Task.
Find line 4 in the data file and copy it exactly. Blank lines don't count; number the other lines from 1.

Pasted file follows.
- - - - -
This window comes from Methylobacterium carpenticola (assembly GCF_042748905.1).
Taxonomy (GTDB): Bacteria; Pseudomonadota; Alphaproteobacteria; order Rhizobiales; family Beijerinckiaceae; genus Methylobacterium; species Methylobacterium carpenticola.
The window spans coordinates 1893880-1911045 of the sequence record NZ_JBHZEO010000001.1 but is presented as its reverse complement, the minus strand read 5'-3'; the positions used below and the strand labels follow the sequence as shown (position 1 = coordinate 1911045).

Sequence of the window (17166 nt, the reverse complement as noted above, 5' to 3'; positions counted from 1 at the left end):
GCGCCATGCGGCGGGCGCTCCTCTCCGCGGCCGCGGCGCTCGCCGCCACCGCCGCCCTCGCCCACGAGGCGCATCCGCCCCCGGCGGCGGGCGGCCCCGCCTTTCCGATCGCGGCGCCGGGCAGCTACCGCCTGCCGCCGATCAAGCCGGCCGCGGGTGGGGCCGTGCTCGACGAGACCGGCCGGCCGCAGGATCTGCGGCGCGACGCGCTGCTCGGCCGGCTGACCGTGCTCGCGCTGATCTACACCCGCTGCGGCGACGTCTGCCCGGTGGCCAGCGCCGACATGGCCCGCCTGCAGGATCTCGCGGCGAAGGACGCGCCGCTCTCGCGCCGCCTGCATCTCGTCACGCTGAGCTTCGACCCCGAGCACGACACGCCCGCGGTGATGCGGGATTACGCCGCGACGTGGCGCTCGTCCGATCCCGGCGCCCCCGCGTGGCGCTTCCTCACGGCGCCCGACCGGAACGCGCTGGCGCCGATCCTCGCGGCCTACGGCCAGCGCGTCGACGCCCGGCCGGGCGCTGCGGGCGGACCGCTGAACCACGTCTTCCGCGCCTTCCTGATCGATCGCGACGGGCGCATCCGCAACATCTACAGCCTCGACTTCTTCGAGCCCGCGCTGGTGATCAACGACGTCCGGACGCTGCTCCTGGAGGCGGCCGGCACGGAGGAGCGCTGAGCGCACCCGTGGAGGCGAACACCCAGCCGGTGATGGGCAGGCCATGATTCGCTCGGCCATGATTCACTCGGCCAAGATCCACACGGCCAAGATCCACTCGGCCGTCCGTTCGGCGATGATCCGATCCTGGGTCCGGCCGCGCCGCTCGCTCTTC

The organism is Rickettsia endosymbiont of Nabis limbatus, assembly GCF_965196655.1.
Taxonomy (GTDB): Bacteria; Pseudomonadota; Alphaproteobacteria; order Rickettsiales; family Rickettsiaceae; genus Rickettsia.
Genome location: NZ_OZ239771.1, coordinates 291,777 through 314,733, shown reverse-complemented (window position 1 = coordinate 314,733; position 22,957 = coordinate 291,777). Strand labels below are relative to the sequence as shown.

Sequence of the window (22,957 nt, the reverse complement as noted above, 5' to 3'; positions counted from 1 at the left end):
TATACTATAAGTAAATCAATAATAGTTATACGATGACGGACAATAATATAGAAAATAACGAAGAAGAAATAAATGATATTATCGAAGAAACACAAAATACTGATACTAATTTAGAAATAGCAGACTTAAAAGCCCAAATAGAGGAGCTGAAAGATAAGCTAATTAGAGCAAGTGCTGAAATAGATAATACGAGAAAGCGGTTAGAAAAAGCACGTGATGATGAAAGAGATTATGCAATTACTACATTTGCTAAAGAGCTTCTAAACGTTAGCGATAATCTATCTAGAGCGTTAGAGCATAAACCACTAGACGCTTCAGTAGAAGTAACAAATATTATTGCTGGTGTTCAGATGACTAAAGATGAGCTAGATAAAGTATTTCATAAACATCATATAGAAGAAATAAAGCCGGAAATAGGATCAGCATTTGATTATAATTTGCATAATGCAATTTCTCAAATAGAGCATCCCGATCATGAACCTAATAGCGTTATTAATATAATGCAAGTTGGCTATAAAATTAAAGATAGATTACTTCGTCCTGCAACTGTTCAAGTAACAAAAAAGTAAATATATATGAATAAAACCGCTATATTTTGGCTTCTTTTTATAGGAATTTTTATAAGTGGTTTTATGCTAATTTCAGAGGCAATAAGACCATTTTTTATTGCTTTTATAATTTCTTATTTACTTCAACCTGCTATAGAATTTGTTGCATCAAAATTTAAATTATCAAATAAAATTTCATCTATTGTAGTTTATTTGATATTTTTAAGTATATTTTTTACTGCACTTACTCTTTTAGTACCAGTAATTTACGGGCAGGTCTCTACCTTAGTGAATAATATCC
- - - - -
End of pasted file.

Sequence of the window (17166 nt, the reverse complement as noted above, 5' to 3'; positions counted from 1 at the left end):